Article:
|Type:||Trainer & Utility Transport|
|Length:||37' 8"||11.48 M|
|Height:||11' 7"||3.53 M|
|Wingspan:||37' 6"||11.43 M|
|Gross Weight:||14998.0 lbs||6802.00 Kg|
|Max Weight:||15000.0lbs||6802.00 Kg|
|No. of Engines:||1|
|Range:||1000 miles||1610.00 Km|
|Cruise Speed:||455.00 mph||732.00 Km/H||395.68 Kt|
|Max Speed:||525.00 Mph||845.00 Km/H||456.76 Kt|
|Ceiling:||45000.0 Ft||13715.0 M|
The prototype F-80 "Shooting Star" flew on the 8th of January, 1944. Eight years later, the T-33A "Shooting Star" was introduced. The T-33A evolved from the F-80 "C" model fighter. The fuselage of the F-80C was lengthened to accommodate a second pilot sitting in tandem.
The first true American jet fighter was the P80 from Lockheed in 1945. In 1948, the F-80 fuselage was extended 38 inches and a second seat added under the lengthened canopy to become the T-33A trainer. 128 TF-80C's were redesignated as T-33A's in 1949 and production of the T-33A soon eclipsed that for F-80. The aircraft was now powered by the GE or Allison J33 turbojet. Maximum speed was 542 mph at 25,000 feet. Production ceased in 1959 after 5,700 had been delivered from factories in the U.S., Canada and Japan. Twenty-seven foreign countries bought the plane. The T-33A model trainers have taught many Air Force pilots basic fighter maneuvering skills; air combat tactics and low level flight skills.
The museum's T-33A, serial number 58-0513, was delivered to the Air Force on 31 October 1958. Our T-33A last flew with the 84th Fighter Interceptor Training Squadron (FITS) based at Castle Air Force Base, Ca. The 84th FITS flew its T-33s equipped for the Electronic Counter Measures (ECM) training and in the role of target for the North American Air Defense Command (NORAD). This aircraft is on loan from the USAF.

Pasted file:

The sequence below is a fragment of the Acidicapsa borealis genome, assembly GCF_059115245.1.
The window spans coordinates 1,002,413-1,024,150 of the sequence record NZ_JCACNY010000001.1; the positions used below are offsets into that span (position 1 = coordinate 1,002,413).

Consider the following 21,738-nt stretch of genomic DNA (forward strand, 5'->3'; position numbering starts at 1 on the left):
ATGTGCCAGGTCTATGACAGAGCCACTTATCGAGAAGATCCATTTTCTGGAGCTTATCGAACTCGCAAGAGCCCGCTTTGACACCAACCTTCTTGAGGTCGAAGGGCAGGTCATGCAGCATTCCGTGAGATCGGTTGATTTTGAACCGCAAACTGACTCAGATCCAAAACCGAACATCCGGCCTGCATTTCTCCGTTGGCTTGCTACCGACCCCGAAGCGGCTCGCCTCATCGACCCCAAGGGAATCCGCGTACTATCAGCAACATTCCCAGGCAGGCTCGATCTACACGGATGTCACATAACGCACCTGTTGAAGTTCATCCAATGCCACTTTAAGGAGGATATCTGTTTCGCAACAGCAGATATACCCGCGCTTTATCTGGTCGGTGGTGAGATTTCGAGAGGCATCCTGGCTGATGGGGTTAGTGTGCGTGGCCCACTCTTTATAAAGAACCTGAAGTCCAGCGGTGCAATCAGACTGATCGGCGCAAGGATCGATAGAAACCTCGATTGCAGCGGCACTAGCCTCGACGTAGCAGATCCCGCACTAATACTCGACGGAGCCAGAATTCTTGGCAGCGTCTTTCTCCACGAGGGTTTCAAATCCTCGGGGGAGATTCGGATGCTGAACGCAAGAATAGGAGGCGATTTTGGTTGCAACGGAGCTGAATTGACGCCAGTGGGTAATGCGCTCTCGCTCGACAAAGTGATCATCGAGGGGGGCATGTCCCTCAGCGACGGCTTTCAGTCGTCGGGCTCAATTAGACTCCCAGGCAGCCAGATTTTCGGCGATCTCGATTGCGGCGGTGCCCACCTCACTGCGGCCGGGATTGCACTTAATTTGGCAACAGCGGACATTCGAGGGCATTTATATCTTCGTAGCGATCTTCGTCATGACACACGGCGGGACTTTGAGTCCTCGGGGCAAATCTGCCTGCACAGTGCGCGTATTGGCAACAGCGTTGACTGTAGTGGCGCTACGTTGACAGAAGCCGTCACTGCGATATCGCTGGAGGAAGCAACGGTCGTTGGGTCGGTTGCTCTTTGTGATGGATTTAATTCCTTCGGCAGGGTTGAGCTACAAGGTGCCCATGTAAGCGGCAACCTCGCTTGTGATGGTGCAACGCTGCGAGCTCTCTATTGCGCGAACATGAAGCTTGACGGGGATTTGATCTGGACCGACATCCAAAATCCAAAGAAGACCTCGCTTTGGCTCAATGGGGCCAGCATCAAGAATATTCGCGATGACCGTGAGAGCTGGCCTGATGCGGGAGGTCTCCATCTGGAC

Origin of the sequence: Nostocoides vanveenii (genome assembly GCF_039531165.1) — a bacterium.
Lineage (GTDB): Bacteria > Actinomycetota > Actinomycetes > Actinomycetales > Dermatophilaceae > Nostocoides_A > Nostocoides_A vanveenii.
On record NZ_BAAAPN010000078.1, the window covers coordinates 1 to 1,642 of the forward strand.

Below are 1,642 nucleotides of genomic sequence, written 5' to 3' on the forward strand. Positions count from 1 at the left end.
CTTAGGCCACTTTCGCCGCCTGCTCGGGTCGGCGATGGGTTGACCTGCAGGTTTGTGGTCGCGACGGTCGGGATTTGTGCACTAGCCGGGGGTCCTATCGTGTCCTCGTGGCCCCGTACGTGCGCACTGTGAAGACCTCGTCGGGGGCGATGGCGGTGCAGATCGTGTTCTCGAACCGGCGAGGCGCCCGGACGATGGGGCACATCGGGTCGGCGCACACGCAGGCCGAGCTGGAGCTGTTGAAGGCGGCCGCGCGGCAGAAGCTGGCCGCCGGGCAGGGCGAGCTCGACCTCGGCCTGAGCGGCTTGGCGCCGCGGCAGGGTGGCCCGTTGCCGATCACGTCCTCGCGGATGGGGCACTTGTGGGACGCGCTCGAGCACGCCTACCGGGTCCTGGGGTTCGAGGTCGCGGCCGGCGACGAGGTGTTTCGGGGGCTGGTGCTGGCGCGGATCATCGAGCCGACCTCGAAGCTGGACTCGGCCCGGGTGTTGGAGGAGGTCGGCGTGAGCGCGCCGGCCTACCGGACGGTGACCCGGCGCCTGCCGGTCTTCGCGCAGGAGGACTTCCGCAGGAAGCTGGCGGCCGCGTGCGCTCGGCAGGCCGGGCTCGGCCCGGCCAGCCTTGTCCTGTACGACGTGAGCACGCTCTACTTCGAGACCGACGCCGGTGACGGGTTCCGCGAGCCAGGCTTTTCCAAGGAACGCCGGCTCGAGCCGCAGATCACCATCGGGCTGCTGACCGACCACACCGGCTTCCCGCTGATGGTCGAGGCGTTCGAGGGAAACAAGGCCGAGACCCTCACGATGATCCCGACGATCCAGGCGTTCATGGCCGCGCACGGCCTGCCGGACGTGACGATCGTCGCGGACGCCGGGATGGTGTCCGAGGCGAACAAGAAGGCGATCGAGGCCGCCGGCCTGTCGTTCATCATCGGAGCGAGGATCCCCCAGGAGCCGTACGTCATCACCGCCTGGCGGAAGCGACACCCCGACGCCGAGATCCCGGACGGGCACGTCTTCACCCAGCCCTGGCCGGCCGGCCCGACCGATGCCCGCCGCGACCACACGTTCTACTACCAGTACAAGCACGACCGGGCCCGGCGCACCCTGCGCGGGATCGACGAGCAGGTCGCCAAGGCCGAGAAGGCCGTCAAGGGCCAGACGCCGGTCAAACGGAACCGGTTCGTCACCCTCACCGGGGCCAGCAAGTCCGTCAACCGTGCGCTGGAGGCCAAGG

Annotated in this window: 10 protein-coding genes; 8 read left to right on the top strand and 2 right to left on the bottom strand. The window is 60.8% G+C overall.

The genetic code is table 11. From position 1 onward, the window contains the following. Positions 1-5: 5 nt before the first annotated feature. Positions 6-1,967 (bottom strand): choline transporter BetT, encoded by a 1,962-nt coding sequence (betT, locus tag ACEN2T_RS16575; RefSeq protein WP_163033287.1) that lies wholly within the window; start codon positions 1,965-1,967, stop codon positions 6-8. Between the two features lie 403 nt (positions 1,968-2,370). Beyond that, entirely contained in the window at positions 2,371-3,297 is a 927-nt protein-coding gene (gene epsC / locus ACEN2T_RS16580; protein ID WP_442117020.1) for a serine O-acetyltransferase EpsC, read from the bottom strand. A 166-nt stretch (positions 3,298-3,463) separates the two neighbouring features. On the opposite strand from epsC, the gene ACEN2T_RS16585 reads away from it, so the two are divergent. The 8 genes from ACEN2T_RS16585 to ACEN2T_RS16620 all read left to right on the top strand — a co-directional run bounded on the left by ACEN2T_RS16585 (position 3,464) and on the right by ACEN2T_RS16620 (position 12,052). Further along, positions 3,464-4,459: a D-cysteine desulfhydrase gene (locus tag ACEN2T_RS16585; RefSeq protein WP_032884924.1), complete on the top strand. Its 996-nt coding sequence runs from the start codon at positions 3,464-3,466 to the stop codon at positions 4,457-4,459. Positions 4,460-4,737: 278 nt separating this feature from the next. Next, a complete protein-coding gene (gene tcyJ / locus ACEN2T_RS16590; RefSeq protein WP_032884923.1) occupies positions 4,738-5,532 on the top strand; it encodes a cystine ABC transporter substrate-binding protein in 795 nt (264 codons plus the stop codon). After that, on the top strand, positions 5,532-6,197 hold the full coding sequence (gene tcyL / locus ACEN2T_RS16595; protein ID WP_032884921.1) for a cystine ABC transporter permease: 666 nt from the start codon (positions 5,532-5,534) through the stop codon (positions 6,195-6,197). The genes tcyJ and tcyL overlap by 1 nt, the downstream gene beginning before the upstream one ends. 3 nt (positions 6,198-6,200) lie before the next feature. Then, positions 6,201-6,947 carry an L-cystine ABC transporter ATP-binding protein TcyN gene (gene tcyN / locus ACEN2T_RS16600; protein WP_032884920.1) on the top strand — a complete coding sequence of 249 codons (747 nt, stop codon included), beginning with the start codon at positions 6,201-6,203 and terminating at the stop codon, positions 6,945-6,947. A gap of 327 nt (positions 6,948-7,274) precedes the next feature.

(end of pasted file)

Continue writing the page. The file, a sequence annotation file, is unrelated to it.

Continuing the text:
According to the Air Force Historical Research Agency (AFHRA/RSA), Maxwell AFB, AL, the museum's T-33A has the following history:
T-33A, s/n 58-513, was manufactured by Lockheed Aircraft, Burbank CA and delivered to the USAF on 31 Oct 1958. Its assignments were:
Oct 1958 - To 4600th Air Base Wing (ADC), Peterson AFB CO
Feb 1960 - To 4614th Consolidated Maintenance Squadron (ADC), Peterson AFB CO
13 Jul 60 - To 1001st Air Base Wing (HQ USAF), Andrews AFB MD
30 Jul 60 - Return to 4614th Consolidated Maintenance Squadron
Apr 1964 - To 460Oth Consolidated Maintenance Squadron (ADC), Peterson AFB CO
May 1973 - To 4600th Air Base Wing (ADC), Peterson AFB CO
Apr 1975 - To 46th Air Defense Wing (ADC), Peterson AFB CO
Jan 1980 - To 46th Fighter Training Squadron (TAC), Peterson AFB CO
Nov 1980 - To 460th Fighter Interceptor Squadron (TAC), Peterson AFB CO
May 1981 - To 84th Fighter Interceptor Squadron (TAC), Castle AFB CA
Mar 1987 - Dropped from USAF inventory by transfer to museum or school
In 1987, it was received at the museum at March Field.